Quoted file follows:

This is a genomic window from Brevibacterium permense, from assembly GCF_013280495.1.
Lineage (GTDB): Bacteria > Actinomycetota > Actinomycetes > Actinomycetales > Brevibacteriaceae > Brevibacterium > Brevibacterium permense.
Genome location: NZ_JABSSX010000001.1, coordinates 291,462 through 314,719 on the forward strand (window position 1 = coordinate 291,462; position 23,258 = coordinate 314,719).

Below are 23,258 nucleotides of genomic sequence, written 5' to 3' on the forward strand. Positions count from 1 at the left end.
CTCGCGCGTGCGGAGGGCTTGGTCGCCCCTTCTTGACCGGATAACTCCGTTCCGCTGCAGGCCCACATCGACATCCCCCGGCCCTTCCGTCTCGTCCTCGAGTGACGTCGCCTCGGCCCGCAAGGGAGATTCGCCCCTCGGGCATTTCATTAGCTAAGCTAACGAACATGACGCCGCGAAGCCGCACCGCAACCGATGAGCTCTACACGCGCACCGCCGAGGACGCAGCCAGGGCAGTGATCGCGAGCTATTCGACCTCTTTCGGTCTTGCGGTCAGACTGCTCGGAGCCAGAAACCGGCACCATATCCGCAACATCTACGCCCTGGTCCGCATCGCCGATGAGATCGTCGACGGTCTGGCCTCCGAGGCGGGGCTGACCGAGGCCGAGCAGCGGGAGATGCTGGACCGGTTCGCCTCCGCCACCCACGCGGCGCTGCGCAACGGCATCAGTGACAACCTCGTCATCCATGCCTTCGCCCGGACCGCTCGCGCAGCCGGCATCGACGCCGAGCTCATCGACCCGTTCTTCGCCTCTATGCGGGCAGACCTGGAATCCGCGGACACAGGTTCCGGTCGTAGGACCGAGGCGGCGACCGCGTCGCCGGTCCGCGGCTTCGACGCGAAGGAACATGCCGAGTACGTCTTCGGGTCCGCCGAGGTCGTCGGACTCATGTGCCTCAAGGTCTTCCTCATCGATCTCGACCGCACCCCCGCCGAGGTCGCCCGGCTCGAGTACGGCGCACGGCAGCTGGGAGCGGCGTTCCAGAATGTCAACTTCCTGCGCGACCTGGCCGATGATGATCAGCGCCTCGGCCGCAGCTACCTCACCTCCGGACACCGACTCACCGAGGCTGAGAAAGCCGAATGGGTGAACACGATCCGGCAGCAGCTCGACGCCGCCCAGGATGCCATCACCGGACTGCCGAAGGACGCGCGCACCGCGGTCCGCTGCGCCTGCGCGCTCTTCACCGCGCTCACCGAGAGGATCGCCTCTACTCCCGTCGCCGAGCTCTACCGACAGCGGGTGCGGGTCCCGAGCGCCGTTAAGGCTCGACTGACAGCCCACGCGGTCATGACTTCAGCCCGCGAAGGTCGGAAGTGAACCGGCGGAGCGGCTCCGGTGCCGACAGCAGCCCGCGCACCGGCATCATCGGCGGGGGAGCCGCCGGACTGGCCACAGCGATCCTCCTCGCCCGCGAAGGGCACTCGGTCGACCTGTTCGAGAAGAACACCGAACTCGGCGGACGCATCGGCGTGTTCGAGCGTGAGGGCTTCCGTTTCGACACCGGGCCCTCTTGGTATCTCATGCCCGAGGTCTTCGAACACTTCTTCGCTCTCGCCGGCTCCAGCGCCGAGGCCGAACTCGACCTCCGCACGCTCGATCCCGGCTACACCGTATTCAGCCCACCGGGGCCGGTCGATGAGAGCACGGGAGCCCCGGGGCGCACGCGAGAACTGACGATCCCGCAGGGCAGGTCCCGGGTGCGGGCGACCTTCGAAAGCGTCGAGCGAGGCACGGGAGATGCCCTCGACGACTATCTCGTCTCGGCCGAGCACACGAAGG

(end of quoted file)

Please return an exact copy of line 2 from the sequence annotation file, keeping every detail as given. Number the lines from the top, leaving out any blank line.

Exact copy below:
Lineage (GTDB): Bacteria > Actinomycetota > Actinomycetes > Actinomycetales > Brevibacteriaceae > Brevibacterium > Brevibacterium permense.